My thoughts and observations (in no particular order):

  • I almost wish I hadn’t watched Toy Story 4 a few nights before viewing the original because one can’t exist without the other. Would Toy Story be as great if it was a stand alone film?
  • I remember freaking out about the details when I watched the original in theaters many years ago. The scuff marks on the door! The texture of Rex the Dinosaur! Even now, the digital graphics are impressive.
  • …….Except for the humans. All of them are frightening, especially Andy. Pixar would’ve been better off doing a Headless Nanny thing, a la Muppet Babies.

  • Something else that doesn’t hold up? The music. On one hand, I’m glad no one burst into song but on the other hand, did we really have to go with Randy Newman? He sounds like a parody of himself.
  • I still want to go to Pizza Planet. There’s a version of the restaurant at Walt Disney World but it’s not the same by a long shot

Final review: 3/5. I think this number would’ve been higher had there not been the sequels to carry out the story further. This is the origin and it does it’s job setting up the characters but it’s just not as funny as the other movies and doesn’t showcase all that Pixar is capable of.

Up next: The Ear

 

#373- Judge Priest

Quick recap: A judge dispenses good ol’ Southern wisdom with a lot of love and just a touch of racism.

Fun(?)fact:  Stepin Fetchit played Jeff Poindexter, a ‘stereotypical 19th century black male’ in Judge Priest. Despite mostly playing dim-witted characters on screen, Fetchit was considered very aggressive and cunning when it came to getting compensated like his white co-stars. He was one of the very first Black actors to fight for equal treatment in the entertainment industry.

My thoughts: If there is one thing I learned from this movie it is this: If you ever find yourself on trial in the Deep South, tell a story about your confederate great-great uncle while someone whistles Dixie. It’s apparently that simple. In fact, tying an issue somehow to the Civil War could really solve all of our current problems. See, many people in the South don’t believe that global warming and why should they? Right now it’s only affecting penguins and polar bears up north. However, rising oceans will become a problem very soon for states like Mississippi and Alabama, and there are a lot of confederate cemeteries there. Doing something about climate change pays honor and respect to those brave, racist soldiers!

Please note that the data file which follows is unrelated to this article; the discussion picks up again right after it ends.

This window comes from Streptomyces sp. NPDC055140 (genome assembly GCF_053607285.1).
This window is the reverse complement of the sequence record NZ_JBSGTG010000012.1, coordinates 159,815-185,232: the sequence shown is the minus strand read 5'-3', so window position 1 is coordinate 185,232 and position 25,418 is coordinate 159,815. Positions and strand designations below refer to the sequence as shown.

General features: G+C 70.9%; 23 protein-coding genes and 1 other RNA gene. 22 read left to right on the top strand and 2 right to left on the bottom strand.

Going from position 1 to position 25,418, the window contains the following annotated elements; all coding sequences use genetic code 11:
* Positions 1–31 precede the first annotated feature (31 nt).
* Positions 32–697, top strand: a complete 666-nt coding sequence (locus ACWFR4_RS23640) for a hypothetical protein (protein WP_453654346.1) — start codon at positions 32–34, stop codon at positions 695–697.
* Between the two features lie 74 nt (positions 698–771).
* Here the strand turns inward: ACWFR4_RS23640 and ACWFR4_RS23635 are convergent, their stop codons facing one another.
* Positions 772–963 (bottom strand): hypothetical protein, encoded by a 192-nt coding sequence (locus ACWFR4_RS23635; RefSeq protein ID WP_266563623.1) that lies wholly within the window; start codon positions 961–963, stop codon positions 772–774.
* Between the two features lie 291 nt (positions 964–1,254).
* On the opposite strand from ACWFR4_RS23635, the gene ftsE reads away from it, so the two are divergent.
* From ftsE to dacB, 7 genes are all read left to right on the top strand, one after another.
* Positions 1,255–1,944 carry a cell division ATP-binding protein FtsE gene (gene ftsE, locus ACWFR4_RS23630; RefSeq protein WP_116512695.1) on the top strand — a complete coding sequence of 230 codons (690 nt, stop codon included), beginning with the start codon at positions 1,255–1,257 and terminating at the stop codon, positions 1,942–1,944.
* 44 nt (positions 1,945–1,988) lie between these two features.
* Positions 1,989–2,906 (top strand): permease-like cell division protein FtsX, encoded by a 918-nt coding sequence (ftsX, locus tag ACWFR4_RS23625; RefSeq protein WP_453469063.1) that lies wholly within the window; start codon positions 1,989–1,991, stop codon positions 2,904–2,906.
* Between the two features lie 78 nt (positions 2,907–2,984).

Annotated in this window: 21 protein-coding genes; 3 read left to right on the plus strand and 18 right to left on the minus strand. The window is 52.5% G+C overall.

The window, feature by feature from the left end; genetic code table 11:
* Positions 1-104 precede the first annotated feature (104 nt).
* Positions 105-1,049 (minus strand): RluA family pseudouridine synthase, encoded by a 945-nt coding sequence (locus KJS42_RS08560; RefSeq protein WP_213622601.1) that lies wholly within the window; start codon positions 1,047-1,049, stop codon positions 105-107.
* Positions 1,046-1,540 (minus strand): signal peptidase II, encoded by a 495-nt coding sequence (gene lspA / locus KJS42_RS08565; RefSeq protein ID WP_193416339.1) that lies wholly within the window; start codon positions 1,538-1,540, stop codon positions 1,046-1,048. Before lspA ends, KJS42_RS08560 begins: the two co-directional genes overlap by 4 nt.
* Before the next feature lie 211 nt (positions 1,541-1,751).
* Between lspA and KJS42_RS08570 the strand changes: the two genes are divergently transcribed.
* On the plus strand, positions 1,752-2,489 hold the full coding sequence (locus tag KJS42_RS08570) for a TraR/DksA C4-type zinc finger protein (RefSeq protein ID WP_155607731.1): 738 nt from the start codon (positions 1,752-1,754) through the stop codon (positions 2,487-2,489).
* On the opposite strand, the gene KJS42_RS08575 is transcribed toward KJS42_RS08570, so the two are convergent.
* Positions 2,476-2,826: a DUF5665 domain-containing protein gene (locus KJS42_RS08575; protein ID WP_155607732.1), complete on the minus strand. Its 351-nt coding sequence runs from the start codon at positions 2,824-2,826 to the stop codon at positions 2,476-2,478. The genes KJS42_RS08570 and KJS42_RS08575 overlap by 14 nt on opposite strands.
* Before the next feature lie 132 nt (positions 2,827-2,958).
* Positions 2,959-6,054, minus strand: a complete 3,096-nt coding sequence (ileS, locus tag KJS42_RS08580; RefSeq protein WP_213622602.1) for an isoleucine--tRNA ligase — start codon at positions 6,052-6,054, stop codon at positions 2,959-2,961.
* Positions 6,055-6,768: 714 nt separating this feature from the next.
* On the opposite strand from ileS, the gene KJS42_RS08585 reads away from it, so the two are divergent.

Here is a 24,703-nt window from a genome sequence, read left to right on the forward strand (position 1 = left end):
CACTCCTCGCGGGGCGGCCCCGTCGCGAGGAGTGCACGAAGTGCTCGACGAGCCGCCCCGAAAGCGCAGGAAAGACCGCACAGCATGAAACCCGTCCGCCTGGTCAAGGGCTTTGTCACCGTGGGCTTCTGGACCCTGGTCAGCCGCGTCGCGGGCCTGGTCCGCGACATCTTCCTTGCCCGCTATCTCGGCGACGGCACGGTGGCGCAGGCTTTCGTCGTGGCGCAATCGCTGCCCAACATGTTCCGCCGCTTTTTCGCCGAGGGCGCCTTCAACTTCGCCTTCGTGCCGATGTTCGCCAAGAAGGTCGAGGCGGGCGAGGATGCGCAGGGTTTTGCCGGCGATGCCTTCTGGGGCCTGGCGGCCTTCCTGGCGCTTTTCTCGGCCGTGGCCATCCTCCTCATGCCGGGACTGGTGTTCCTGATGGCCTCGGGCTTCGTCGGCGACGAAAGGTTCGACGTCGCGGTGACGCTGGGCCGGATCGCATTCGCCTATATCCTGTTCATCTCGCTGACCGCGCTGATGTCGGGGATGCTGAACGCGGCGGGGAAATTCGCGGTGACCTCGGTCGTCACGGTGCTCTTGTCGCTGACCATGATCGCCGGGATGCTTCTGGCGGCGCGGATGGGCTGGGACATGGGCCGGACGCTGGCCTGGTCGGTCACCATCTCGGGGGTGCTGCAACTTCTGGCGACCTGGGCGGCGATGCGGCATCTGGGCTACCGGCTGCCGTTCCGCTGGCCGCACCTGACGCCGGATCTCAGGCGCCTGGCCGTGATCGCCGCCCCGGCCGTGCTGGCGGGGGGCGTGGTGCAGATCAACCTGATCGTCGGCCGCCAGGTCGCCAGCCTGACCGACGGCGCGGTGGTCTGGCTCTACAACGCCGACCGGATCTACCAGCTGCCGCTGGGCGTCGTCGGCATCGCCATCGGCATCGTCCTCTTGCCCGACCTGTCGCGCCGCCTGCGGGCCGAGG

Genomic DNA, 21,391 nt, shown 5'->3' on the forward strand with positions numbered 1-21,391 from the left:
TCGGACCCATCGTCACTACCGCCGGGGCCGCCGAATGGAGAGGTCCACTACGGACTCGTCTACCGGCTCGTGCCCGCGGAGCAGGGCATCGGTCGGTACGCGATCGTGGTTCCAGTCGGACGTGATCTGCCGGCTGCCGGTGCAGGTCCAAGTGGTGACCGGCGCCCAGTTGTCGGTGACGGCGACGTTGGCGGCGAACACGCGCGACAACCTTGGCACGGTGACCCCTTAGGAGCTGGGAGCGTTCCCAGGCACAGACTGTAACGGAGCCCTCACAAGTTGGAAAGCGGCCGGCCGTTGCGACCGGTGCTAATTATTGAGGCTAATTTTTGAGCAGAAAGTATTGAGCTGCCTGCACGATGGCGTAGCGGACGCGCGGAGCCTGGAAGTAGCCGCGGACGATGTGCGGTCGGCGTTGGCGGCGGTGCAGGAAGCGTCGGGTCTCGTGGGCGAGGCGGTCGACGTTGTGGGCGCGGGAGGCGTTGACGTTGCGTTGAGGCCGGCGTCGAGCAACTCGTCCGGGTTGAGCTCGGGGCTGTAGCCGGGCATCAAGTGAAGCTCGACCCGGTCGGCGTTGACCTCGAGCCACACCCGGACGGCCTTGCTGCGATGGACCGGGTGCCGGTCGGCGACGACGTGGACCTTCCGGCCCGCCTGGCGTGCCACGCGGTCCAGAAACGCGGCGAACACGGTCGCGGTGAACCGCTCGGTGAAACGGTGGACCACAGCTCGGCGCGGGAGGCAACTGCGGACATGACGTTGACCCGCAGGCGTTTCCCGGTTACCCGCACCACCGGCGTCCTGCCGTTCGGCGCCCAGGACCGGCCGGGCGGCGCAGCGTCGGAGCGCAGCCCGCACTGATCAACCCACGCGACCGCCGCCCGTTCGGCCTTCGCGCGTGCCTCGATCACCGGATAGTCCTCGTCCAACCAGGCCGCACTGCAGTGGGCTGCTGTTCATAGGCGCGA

Stepping off my soap box and back into this review, I really enjoyed most of this movie even though parts made me really uncomfortable. Judge Priest was a sweet guy and got along with almost everybody. And I think he was a good judge too, although mischievous ways, like paying Poindexter to play Dixie to tug at the heartstrings of the jurors is probably illegal. But still, it seems as though 19th century Southern small towns weren’t really concerned with following all laws, as long as justice was served at some point. The beginning of the movie has Jeff Poindexter in front of Judge Priest, accused of stealing chickens. It seems an easy conviction until Priest reminds the prosecutor about various times he did basically the same thing. Maybe that wouldn’t fly in a big city but in this instance, people were satiated with the outcome.

It’s hard to land on a true opinion about this movie because so much of it is steeped in racist culture. Poindexter and Priest are considered friends but he still bosses him around and has him do unethical things for money, like he’s a puppet. And Aunt Dilsey is a sweet housekeeper but very stereotypical in that she lives for taking care of Priest and her main social activities consist of cooking and going to church functions. Still, there are glimpses that the director very much knew that these black actors were capable of so much more but maybe the audience wasn’t ready. It’s surprising to see a film about the South not completely turn into African-Americans being the butt of all the jokes. But maybe I’m just surprised because the bar is set so low.

Final review: 3/5

Up next: Toy Story